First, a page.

Why Does Bread in the US Taste So Sweet and Unhealthy?
Why Does Bread in the US Taste So Sweet and Unhealthy?

Bread is one of the best things this world has to offer, right? Whether you prefer to slather salted butter onto freshly toasted slices, experiment with sandwiches, or hunt for the best gourmet varieties on the market, it's likely that you have your preferences set when it comes to bread. You may have also noticed that typical American bread is quite different from the kind you get in Europe, and it's easy to pinpoint the exact reason why.

Naturally, with how simple, tasty, and filling bread is, many cultures in history have made their own spins on this staple food. However, the expectation when eating bread in most contexts is that it will be a savory treat. Naturally then, many people who visit America usually have at least one question about the food. Why is American bread so sweet?

The History of Bread in the U.S.A

The history of bread in the USA was very affected by the depression. Bread is a carb-based food, which makes it great for long term sustenance during famines. When the 30’s rolled around and the Great Depression hit, bread was viewed as a type of dessert and even a luxury item. Farmers that were struggling to make ends meet would sell extra wheat, and after the Great Depression had passed, the transformation of bread from necessary sustenance to a staple of the American dream was complete.

After this transformation of white bread, World War 2 came about, and millions of families were separated due to the war. As the military fought against the axis powers, white bread was making its transformation. The high amount of sugar made it perfect for toast, and a sustainable source of food for living on a military check.

When the war ended and people started coming home, a new era of gastronomy had hit across the United States. We saw experimentation and a lot more heavily processed food. At this point, white bread had finally hit its high sugar content that we see today, and American bread had changed forever.

Ingredients Used in American Bread

1. Flour - Less than half of the breads included whole wheat flour, the rest were refined or enriched flours.

2. Salt - required for flavor and to balance the fermentation by the yeast. See #4.

3. Water - try baking bread without it ;-)

4. Yeast- yeast is a living organism. It ferments the carbs in dough and converts them to carbon dioxide, which makes the dough rise.

5. Vitamins & minerals - this is what's added to refined flour - Vitmin B1 (thiamin), Vitamin B2 (riboflavin), Vitamin B3 (niacin), folic acid, and iron. Whole grain flours do not need the addition because they contain these nutrient and more in the bran and germ. In fact, enrichment means returning that which hath been stripped away through the refinement of the wheat...

6. Soybean oil - oil or fats used in bread make the crumb (texture) more tender and rich in flavor (and calories!) They also extend shelf life to some extent, preventing the bread from going stale. Soybean is the cheapest possible oil, and thus is used most. If you prepare your own loaf - try olive oil.

7. Wheat gluten - Gluten increases the dough's ability to rise. It also increases the bread's structural stability and chewiness. Although gluten is naturally present in flour, it requires substantial kneading to be released. Adding wheat gluten is a shortcut.

8. Calcium sulfate – better known as plaster of Paris – is a clear white rock found in nature. Used here as a dough conditioner. Commercial bakeries employ various dough conditioners for several reasons: (1) to shorten dough rising times (2) to increase shelf life and (3) make the dough easier for their machinery to process.

9. Mono and di-glycerides, ethoxylated mono and di-glycerides - derived from animal or plant sources, these additives have multiple roles - they are dough conditioners (improve texture, increase volume), emulsifiers, and release agents (make it easier to get the bread out of the baking pan). A dough conditioner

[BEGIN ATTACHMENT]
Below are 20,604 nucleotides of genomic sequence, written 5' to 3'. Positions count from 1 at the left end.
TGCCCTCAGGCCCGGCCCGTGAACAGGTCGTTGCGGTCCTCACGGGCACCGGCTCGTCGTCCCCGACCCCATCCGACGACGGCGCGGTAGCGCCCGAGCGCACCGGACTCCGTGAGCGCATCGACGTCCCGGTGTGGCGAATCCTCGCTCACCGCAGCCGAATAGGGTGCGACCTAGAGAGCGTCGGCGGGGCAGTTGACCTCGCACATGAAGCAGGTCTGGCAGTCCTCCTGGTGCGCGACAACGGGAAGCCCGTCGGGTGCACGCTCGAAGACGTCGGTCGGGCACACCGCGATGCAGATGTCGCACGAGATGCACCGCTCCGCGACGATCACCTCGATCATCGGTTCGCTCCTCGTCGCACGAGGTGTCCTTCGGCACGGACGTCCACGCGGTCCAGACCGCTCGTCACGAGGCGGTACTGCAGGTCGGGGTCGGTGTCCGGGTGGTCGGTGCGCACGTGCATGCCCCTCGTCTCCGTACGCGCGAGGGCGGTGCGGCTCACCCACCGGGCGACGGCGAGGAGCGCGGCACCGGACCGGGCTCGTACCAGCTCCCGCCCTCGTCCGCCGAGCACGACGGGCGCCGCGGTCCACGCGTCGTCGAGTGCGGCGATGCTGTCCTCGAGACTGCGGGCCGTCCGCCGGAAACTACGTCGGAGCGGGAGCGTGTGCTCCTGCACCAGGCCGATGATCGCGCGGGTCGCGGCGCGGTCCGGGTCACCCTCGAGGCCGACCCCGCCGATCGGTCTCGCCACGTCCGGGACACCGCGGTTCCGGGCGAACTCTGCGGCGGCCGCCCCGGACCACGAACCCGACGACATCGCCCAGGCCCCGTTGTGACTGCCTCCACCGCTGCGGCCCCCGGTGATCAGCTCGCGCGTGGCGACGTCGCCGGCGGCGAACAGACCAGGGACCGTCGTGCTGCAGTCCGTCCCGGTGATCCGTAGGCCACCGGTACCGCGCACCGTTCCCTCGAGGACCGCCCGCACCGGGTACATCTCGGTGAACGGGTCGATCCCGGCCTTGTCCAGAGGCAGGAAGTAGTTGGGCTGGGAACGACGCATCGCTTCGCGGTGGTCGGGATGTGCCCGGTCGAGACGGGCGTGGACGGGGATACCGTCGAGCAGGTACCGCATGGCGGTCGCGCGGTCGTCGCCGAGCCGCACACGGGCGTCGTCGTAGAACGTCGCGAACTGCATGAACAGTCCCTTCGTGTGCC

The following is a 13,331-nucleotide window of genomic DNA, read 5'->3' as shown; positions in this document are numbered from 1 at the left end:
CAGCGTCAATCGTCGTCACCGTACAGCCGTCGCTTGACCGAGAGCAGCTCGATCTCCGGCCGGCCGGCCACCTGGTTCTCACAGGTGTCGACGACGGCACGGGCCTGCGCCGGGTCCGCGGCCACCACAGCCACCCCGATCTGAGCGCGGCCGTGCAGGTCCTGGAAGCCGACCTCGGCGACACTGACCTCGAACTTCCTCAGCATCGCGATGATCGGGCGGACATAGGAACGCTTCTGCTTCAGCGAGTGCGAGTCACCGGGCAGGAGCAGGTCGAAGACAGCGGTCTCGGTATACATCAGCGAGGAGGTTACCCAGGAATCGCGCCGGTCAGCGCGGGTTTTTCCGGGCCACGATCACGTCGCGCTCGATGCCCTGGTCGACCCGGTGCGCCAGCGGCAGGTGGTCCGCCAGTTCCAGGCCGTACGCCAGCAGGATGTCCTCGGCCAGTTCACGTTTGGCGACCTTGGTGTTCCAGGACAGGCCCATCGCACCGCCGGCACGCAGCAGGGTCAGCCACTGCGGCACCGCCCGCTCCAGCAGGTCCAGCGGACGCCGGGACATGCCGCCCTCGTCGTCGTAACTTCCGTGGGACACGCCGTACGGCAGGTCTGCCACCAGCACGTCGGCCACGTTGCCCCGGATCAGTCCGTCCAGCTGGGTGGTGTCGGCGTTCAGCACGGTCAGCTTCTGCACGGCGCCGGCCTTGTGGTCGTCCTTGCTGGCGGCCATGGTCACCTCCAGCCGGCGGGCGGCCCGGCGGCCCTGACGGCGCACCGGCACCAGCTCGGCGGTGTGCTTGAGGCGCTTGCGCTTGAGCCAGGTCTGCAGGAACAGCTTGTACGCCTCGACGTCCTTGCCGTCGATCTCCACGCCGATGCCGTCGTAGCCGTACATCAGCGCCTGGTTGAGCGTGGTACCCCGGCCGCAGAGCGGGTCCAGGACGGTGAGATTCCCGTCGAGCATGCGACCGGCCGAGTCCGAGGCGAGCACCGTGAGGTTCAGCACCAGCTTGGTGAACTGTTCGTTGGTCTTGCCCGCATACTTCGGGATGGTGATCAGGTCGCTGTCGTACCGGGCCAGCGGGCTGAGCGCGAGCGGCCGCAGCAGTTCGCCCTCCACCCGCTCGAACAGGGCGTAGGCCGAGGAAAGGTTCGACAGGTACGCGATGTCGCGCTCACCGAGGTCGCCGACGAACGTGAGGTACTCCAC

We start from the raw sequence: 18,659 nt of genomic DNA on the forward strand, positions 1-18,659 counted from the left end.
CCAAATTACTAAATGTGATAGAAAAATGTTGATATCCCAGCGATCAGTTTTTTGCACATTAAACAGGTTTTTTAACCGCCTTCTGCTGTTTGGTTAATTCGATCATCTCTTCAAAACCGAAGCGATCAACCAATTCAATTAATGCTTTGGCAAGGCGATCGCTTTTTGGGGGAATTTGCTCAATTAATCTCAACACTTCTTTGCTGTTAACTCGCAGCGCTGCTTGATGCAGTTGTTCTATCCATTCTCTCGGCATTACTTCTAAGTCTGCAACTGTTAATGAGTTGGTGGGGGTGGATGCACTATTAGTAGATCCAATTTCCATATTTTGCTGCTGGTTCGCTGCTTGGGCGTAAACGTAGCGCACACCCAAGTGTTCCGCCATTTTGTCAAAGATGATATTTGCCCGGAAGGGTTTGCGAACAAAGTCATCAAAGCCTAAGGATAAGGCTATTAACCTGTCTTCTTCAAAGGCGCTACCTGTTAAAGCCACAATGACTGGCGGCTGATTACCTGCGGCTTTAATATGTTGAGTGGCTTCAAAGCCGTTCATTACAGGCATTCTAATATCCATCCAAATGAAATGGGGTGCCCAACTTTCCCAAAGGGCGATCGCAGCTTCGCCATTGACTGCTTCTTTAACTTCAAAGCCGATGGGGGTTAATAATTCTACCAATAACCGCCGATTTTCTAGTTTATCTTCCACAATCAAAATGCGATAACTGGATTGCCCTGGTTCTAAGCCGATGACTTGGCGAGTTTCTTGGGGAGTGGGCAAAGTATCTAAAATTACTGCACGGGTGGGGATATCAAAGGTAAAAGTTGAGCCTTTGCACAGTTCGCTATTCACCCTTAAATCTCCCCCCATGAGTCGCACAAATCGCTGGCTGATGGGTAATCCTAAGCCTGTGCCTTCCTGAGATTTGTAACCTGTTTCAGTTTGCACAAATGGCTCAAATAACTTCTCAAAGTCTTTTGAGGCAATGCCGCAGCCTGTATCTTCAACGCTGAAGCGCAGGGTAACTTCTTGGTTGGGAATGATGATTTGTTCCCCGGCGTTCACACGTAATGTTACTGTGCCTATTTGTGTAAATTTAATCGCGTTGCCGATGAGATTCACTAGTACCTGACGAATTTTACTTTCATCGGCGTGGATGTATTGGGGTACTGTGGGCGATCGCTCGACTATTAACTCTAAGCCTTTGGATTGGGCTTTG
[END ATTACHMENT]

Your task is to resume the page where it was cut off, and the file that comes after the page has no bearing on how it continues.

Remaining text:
10. High-fructose corn syrup - many breads employ a sweetener to improve taste as well as help the dough rise. (Yeast love sugar - they ferment it to create carbon dioxide which is what makes the bread rise. HFCS is the cheapest sugar, and that is why manufacturers use it.

11. Calcium propionate - a preservative that inhibits mold and bacterial growth. Considered safe, but in the early 1990's it was linked to attention deficit disorder in children.

12. Soy lecithin - a very popular additive that helps bind the various ingredients in the bread, improves shelf life and also helps.

13. Sodium stearoyl lactylate - used as an emulsifier used as a dough conditioner. It maintains texture, increase the volume of the loaf, keeps fats mixed well with the dough, and serves as a humectant, to absorb more water per loaf (cheapest ingredient is water!). It is also slightly sweet.

14. Monocalcium phosphate - a leavening agent and preservative.

15. Enzymes - decrease the time it takes dough to rise. The two most popular enzymes used are Amylase and Protease.

16. Ammonium sulfate - food for yeast. Helps the dough rise faster.

17. Ascorbic acid - this is vitmin C. It's not added for your health, but rather to create a slightly acidic environment for the yeast to ferment more effectively, thus decreasing the time it takes the dough to rise (sound familiar?)

18. Honey

19. Azodicarbonamide - another dough conditioner. It also bleaches the flour (makes it whiter). It's considered safe in the US at up to 45 parts per million, but is banned from use in Europe because studies showed it could cause asthma or allergic reactions.

20. DATEM - an acronym for Diacetyl Tartaric Acid Esters of Monoglycerides. Another dough conditioner used to improve volume and uniformity. It is considered safe by the FDA, but a study in 2002, on rats, showed "heart muscle fibrosis and adrenal overgrowth".

How much sugar does American bread have?

Photo: foxnews
Photo: foxnews

White bread is one of a number of products that contain sugar without appearing noticeably sweet. According to the USDA National Nutrient Database, one slice of commercially prepared white bread has 1.4 grams of sugar. In a sandwich with two slices of white bread, expect to get nearly 3 grams of sugar from the bread alone.

White bread companies typically add sugar to their products during manufacturing. In one major brand, for example, sugar is the third ingredient behind flour and water. On its own, however, bleached wheat flour contains a trace amount of sugar. Per cup, this type of flour has nearly half a gram of sugar.

Expect to find some degree of sugar in products that contain white flour. A 4-inch diameter white pita made with white enriched flour, for example, contains 0.4 grams of sugar. A 6.5-inch diameter white pita, meanwhile, has 0.8 grams of sugar. Reduced-calorie white bread might have fewer calories than regular white bread, but it still contains sugar. One slice of reduced-calorie white bread contains 1.1 grams of sugar.